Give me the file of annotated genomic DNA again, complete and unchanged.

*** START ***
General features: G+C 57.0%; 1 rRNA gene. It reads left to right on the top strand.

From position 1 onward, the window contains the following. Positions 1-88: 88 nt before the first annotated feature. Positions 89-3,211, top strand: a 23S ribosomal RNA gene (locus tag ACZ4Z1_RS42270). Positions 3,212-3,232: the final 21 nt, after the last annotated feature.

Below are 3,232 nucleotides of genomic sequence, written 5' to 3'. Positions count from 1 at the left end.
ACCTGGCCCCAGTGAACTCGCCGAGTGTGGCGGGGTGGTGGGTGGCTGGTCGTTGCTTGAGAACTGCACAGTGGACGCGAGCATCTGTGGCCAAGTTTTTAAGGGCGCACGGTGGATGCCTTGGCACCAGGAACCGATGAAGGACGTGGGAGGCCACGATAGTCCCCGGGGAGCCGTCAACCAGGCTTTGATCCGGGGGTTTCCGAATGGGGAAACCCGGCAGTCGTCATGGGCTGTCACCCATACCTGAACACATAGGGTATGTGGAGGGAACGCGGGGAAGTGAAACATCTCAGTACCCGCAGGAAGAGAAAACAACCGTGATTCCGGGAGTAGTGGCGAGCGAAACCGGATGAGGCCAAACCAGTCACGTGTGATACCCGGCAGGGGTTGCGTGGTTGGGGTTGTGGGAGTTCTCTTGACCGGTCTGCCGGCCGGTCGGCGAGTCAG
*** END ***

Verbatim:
General features: G+C 57.0%; 1 rRNA gene. It reads left to right on the top strand.

From position 1 onward, the window contains the following. Positions 1-88: 88 nt before the first annotated feature. Positions 89-3,211, top strand: a 23S ribosomal RNA gene (locus tag ACZ4Z1_RS42270). Positions 3,212-3,232: the final 21 nt, after the last annotated feature.

Below are 3,232 nucleotides of genomic sequence, written 5' to 3'. Positions count from 1 at the left end.
ACCTGGCCCCAGTGAACTCGCCGAGTGTGGCGGGGTGGTGGGTGGCTGGTCGTTGCTTGAGAACTGCACAGTGGACGCGAGCATCTGTGGCCAAGTTTTTAAGGGCGCACGGTGGATGCCTTGGCACCAGGAACCGATGAAGGACGTGGGAGGCCACGATAGTCCCCGGGGAGCCGTCAACCAGGCTTTGATCCGGGGGTTTCCGAATGGGGAAACCCGGCAGTCGTCATGGGCTGTCACCCATACCTGAACACATAGGGTATGTGGAGGGAACGCGGGGAAGTGAAACATCTCAGTACCCGCAGGAAGAGAAAACAACCGTGATTCCGGGAGTAGTGGCGAGCGAAACCGGATGAGGCCAAACCAGTCACGTGTGATACCCGGCAGGGGTTGCGTGGTTGGGGTTGTGGGAGTTCTCTTGACCGGTCTGCCGGCCGGTCGGCGAGTCAG